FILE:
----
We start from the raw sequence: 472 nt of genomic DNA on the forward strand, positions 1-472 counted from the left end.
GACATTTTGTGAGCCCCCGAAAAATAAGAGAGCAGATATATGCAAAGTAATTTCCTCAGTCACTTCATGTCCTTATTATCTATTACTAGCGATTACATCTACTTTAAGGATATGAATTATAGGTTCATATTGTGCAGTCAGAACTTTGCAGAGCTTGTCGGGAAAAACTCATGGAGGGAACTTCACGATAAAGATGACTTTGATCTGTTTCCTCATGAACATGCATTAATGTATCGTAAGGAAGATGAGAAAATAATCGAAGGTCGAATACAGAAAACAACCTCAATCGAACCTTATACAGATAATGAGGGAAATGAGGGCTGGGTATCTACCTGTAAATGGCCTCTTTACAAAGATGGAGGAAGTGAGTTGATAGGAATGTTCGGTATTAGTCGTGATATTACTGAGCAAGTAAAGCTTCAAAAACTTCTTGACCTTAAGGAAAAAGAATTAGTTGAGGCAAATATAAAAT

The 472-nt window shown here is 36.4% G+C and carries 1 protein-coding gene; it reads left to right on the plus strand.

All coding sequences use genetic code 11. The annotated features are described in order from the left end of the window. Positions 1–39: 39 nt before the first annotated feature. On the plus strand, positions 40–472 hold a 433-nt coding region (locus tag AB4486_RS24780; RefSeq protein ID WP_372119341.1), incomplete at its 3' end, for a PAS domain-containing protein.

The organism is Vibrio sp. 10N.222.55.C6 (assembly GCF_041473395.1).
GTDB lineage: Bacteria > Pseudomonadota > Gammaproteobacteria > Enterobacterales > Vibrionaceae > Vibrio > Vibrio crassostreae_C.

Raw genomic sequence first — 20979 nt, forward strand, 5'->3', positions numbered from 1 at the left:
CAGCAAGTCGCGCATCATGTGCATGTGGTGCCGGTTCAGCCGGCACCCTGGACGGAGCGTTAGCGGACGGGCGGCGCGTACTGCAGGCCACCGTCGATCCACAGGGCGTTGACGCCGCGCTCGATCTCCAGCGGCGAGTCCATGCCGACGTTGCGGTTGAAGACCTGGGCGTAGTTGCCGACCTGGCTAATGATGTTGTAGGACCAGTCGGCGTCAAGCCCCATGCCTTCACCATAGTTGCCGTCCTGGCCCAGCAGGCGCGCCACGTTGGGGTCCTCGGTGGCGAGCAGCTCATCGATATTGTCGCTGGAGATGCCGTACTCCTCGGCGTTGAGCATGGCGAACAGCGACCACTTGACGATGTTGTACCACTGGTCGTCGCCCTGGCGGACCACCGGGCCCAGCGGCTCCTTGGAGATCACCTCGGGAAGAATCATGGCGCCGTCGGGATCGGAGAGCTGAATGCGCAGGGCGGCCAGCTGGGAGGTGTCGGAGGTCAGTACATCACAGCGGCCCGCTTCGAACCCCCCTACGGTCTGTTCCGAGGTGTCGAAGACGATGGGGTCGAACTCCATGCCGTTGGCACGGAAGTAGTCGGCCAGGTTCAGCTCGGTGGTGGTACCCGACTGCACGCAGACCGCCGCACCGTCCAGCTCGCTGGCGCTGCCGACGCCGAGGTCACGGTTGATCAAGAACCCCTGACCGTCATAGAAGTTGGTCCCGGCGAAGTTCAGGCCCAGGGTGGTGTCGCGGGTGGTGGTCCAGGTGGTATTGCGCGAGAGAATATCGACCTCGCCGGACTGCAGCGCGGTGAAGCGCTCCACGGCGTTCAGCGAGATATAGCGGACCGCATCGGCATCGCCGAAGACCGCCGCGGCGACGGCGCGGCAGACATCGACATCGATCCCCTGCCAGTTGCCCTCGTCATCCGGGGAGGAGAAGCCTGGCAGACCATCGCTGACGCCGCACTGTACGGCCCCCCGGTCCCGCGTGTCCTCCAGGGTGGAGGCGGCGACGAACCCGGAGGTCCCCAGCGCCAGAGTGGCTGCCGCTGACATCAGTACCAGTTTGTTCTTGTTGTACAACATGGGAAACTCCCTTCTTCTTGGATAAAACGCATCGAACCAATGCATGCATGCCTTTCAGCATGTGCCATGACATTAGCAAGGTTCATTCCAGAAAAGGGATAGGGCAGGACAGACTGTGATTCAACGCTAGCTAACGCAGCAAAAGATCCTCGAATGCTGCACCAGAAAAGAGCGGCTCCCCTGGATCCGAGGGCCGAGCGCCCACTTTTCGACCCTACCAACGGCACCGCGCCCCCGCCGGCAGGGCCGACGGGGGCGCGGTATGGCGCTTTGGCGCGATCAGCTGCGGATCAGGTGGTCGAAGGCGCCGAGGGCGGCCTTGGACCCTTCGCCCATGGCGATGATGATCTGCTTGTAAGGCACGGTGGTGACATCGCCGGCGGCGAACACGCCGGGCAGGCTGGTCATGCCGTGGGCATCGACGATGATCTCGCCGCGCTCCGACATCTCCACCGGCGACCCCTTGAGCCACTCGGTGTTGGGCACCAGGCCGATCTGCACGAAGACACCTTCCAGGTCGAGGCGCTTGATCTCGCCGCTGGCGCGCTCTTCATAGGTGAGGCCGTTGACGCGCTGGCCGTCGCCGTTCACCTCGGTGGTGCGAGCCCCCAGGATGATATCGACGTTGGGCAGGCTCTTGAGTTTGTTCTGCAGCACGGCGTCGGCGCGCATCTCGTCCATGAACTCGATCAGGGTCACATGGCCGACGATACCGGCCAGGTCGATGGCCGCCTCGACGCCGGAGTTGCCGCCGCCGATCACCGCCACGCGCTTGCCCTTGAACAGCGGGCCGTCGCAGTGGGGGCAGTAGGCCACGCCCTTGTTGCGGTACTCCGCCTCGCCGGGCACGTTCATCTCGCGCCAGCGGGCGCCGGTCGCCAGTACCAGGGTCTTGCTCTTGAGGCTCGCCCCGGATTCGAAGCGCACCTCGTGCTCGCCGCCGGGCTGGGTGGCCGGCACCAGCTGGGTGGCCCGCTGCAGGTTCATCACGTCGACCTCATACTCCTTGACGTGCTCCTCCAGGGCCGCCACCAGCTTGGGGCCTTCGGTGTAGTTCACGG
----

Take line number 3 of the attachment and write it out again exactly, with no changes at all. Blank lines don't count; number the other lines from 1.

The 472-nt window shown here is 36.4% G+C and carries 1 protein-coding gene; it reads left to right on the plus strand.